Child-care advocate tells Aspen council of increasing need among parents
October 6, 2010
ASPEN – The director of Aspen’s Kids First child care program told the City Council Tuesday that with more families needing help with child care as a result of the recession, the program may have to reduce the number of parents who receive financial aid.
“We’re going to have to say no to folks who we haven’t in the past,” Shirley Ritter said.
News of the possible reduction comes despite an influx of federal dollars to child care agencies in Colorado, the result of increased recognition about the importance of publicly subsidized child care.
That money, however, does not help the financial picture of Kids First amid increasing needs of child-care users.
“As you can imagine with the economy, we’ve seen tremendous increases in demands for financial aid for families,” she said. “They need help paying for child care.”
The organization is trying to come up with cost-cutting measures to offset those expenses.
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Ritter’s statements came as the City Council continued for the second consecutive night its discussions on the city budget, which it will decide on next month.
Most departments that have presented have expressed optimism in their finances for 2011, projecting increased ending balances in their budget accounts through 2020.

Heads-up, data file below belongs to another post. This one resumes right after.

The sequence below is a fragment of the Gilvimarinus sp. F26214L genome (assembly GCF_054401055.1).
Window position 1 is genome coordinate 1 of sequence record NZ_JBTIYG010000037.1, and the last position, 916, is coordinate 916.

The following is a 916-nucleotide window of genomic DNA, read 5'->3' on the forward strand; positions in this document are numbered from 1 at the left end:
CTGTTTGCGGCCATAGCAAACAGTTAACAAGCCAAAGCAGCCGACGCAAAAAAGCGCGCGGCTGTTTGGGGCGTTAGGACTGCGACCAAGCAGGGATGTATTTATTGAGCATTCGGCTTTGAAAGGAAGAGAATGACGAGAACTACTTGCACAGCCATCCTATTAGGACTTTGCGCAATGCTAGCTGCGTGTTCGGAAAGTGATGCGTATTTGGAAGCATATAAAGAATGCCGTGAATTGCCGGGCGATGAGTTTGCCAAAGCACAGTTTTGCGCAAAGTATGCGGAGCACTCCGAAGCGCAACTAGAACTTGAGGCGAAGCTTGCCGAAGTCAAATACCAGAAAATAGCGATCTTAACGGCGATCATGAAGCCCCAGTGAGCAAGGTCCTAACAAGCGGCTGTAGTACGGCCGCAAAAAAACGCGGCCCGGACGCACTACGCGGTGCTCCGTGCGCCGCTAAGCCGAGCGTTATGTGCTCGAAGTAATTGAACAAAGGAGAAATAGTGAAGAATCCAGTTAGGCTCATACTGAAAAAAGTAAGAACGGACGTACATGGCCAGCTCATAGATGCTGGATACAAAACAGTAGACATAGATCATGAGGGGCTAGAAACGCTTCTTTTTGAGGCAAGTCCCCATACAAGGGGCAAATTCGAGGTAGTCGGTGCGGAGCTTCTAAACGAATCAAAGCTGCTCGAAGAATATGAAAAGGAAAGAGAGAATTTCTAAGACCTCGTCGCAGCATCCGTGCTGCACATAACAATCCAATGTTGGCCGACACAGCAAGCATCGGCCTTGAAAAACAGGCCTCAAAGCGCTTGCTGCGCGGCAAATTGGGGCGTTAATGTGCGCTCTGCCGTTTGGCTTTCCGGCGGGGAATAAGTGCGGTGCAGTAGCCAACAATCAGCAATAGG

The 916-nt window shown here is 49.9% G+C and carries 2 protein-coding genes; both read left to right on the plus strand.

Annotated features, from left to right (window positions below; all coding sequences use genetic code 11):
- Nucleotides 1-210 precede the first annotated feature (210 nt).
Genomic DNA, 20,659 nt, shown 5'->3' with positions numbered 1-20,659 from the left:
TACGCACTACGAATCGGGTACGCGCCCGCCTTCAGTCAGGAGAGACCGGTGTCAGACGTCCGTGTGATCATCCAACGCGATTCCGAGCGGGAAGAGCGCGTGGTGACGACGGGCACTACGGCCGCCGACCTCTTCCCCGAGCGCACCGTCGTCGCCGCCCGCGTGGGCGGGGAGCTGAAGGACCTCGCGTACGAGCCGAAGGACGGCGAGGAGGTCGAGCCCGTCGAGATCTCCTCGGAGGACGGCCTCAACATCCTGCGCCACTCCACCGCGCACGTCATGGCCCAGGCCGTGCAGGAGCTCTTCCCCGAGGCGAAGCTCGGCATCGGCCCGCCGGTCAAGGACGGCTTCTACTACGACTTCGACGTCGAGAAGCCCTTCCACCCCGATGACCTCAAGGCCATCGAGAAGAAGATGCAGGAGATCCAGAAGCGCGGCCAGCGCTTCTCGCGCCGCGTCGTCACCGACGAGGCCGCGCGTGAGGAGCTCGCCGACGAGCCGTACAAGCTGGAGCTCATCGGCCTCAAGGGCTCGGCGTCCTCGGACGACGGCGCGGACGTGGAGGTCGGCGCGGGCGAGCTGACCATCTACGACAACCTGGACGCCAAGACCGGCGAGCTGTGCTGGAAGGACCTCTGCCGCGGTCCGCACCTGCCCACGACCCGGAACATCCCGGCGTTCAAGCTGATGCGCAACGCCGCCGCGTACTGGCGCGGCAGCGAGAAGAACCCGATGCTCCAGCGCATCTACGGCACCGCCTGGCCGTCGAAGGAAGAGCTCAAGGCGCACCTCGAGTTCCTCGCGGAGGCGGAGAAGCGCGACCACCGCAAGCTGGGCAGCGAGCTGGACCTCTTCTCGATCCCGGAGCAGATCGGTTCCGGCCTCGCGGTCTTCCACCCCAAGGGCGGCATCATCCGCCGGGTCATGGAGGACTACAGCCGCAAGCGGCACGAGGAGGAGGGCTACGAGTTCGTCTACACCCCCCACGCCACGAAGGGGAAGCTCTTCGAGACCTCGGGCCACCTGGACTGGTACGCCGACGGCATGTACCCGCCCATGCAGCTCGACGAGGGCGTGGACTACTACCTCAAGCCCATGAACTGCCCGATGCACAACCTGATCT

The public works department said it expects 1 percent increases every year from its hydroelectric utilities, which operate from Maroon Creek and Ruedi Reservoir. Hoping that the City Council will approve its proposed Castle Creek hydropower project, the department said it would gain in revenues from that as well. At the same time, it could purchase less coal power from a Nebraska power authority.
The public works budget is shaping up nicely for next year, department head Phil Overeynder said. The department is planning several capital projects for the 2011 fiscal year, including a $190,000 water main replacement.
“For 2011, we actually have a pretty good idea of what’s in the pipeline,” he said.
The city plans on instituting wage increases for employees, who have gone without one for the past two years. It’s planning a nearly 12 percent increase in wages, taking this year’s $3.2 million in salary expenses up to $3.6 million.
Part of those wage benefits could take the form of better health benefits. The city currently pays 82 percent of the health care for its employees.
“That’s actually pretty typical in the workplace,” said Don Taylor, the city’s finance director.
The optimism in the city’s planning is tempered, though, by three initiatives on the November ballot, amendments 60 and 61 and Proposition 101, which governments and tax districts say will have devastating effects on their ability to raise and spend money.
Mayor Mick Ireland said during Monday’s meeting that he didn’t expect those initiatives to survive the vote.
“They’re not gonna pass,” he said.